And though I wouldn’t exactly call what happened out there fun, there were parts of the race that offered deep satisfaction. I liked what I saw. I now want to run the Boston Marathon more than I did before I ran (and didn’t finish) this one. I still want to see what those last four miles are like. And I want to feel strong while running them, or at least to have the spirit to spit in the dragon’s eye.
I lacked the spirit this time around because the conditions had made it so that I was no longer racing and it was no longer enjoyable. Running on tilt is the point of a marathon, but in these conditions running on tilt would have invited medical drama. We are taught on the Central Park Track Club to finish a race with dignity. In experiencing the Boston Marathon on my terms and not its, and calling it a day at mile 22, that is what, unwittingly, I attempted to do.
Roadkill! Part I
DNF at the Boston Marathon
As I settled into a leisurely pace amid the babbling brook of runners on the downhill first mile of Monday's Boston Marathon, I looked forward to seeing what this Heartbreak Hill was all about, and ultimately making the turn onto Boylston Street. There is a giddiness to the first mile of any marathon, and it felt more like the beginning of a camping expedition than a race.
I’ve suffered heat-related illness before, nothing life-threatening, but enough to alter my preparations given the ominous forecast. In addition to the usual hydrating and carbo-loading, I made sure to eat salty snacks. I applied suntan lotion, wore sunglasses, and donned a visor atop a white bandana to keep my face and head sheltered. I planned to drink a cup of Gatorade and a cup of water, and to pour a second cup of water on my head, at every station. I had a few mental tests to ensure that my faculties were intact: calculating 2 x 2, calculating 7 x 7, and thinking of assorted friends and relatives at miles 3, 8, 17, and 22.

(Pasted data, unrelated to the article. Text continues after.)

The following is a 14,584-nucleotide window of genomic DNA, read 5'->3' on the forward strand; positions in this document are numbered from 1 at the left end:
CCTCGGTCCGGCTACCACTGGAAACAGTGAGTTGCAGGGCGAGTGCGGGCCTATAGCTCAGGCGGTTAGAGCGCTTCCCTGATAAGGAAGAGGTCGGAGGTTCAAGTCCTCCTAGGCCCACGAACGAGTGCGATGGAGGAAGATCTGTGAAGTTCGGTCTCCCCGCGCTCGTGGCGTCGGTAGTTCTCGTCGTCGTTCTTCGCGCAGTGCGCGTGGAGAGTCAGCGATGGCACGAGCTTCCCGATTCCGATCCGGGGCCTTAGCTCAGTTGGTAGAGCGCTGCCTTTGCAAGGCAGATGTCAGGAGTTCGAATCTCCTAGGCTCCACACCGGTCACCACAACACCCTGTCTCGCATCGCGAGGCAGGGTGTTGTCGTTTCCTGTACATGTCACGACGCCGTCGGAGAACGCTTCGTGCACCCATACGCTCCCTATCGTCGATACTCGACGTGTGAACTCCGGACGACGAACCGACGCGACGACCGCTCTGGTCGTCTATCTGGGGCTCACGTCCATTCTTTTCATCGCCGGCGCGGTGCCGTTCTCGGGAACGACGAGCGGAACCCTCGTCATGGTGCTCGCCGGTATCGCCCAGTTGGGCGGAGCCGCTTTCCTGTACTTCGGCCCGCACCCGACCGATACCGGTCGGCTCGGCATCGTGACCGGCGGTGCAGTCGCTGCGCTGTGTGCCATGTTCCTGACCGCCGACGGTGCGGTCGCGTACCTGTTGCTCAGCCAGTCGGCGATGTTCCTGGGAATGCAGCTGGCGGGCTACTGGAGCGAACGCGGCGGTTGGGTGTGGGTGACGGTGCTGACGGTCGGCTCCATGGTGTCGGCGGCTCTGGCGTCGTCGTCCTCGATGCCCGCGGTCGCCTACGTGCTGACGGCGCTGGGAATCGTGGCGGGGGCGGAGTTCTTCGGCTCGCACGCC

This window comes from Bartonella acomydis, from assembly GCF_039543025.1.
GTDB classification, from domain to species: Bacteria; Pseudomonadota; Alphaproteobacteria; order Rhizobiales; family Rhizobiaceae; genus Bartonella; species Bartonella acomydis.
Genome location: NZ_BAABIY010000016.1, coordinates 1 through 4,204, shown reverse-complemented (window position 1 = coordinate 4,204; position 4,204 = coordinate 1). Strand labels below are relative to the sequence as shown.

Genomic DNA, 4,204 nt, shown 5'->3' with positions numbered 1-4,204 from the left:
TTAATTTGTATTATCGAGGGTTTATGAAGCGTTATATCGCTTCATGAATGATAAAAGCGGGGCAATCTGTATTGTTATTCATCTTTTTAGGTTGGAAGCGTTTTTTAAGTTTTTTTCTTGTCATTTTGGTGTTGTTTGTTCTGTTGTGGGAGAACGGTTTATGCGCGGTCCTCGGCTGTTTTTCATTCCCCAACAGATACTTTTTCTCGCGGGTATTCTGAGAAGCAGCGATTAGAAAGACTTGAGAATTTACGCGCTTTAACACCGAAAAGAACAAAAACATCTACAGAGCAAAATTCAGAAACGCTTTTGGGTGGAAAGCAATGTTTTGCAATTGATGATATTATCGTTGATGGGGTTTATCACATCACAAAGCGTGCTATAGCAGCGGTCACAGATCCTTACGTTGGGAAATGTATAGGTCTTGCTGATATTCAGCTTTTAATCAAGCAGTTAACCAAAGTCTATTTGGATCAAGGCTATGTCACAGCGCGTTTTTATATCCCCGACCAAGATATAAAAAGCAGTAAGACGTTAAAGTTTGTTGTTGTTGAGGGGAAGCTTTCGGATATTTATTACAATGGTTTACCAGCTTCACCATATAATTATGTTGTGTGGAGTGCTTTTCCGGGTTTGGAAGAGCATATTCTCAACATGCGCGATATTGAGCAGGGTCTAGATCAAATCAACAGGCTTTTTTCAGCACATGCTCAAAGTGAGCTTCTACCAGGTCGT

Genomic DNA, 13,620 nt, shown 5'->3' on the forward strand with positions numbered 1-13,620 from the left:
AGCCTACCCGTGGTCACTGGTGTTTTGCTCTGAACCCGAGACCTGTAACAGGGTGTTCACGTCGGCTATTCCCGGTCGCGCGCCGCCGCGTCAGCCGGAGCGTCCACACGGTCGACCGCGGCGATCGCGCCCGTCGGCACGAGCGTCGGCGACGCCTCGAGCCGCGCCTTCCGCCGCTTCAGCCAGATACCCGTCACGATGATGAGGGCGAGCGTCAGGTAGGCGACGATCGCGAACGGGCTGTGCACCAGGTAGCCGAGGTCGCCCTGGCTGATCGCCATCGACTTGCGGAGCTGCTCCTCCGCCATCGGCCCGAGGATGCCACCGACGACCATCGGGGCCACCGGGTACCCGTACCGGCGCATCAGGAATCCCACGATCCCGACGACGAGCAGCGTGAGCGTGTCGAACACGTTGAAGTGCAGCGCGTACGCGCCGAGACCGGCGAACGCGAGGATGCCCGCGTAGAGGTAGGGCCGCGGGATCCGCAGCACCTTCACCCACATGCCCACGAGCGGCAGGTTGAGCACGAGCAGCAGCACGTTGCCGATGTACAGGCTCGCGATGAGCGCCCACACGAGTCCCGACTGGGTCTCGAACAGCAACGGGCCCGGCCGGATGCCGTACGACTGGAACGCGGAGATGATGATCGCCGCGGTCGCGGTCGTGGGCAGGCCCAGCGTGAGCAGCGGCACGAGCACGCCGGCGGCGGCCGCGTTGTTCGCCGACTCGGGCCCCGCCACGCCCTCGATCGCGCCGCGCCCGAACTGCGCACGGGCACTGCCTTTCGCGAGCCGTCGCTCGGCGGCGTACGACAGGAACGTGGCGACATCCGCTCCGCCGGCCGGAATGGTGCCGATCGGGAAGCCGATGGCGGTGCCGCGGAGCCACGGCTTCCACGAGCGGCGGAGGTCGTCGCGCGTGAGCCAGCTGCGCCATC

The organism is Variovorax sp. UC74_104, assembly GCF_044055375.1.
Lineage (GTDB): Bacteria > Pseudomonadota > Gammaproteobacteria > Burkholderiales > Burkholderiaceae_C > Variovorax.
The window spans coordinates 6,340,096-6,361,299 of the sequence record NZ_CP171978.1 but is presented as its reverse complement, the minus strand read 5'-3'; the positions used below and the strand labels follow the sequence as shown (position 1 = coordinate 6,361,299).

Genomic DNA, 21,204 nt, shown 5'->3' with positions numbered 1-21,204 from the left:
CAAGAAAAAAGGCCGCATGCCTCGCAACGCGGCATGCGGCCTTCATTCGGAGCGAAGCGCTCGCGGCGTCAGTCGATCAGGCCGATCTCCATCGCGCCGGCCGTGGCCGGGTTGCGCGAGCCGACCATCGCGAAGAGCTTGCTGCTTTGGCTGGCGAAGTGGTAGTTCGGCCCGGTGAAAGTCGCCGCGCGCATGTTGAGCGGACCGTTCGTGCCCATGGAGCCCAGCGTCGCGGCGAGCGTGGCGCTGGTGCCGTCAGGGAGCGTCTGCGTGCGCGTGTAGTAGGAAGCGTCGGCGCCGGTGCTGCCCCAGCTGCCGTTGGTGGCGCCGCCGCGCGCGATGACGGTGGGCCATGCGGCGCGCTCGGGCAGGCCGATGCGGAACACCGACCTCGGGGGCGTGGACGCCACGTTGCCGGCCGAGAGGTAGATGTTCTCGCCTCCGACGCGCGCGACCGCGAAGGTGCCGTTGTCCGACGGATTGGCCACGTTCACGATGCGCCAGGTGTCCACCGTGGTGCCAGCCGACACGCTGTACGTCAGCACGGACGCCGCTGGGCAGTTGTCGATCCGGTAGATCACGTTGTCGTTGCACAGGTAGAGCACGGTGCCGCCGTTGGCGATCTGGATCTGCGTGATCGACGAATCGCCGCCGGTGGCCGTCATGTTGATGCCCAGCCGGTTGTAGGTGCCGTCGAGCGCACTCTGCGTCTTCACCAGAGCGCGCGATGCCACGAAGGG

The mile split, 7:15, was about 30 seconds slower than I would have expected for ideal conditions. Seemed about right.
It became clear early on that there was very little shade on the course. By mile 6 there were already a few walkers, and by mile 10 I saw as many walkers as I normally would only after about 20 miles. It hadn't crossed my mind that I would soon join them.
I had kept around that 7:15 pace for the first 9 miles, drinking the fluids, eating Gus and shot blocks, periodically multiplying 2x2 and 7x7, and keeping my competitive instincts at bay. Mile 7 was rough, but I got a lift in mile 8, when a runner handed me a bag of ice that he had gotten from a spectator.
The towns lining the road reminded me of old Westerns. The sun was blazing. We carried on.
It it difficult to pinpoint exactly what happened between mile 10, when I maintained hope of a successful race, and the half-marathon point, when I knew that the second half would be much, much slower. I could still do the math. 2x2 was 4. 7x7 was 49. I did not have a headache, but I was slowing down and becoming ever more mindful of the heat.
An hour, forty-nine minutes after I crossed the starting line, fourteen miles in, I stopped running. It was the first time I had ever walked in a race. It just seemed to happen, as if the decision was made for me a moment before my foot hit the ground.
And so began the second leg of the journey.
The spectators, with their offerings, turned me into a scavenger. There were garden hoses, weak sprinklers, and a young girl with an impressively powerful squirt gun shooting streams of icy cold water. Adults handed out orange slices, and little kids held fruit-flavored freezes. The water in the plastic cups from the Bostonians lining the course was more likely to be cold than the water in the Poland Spring paper cups at the official stations. Plastic cups of ice were especially useful. I even scored an electrolyte mix.
I was grateful for the wonderful generosity and spirit of the fans, but this new relationship was one-sided. They were giving me high-fives, but I wasn't even running.
One lady tried to motivate me, "C'mon Central Park, you gotta compete out there!" she yelled, with a bottle of water in her hand. I looked at her and wondered whether she was going to give me that water, and whether it was cold.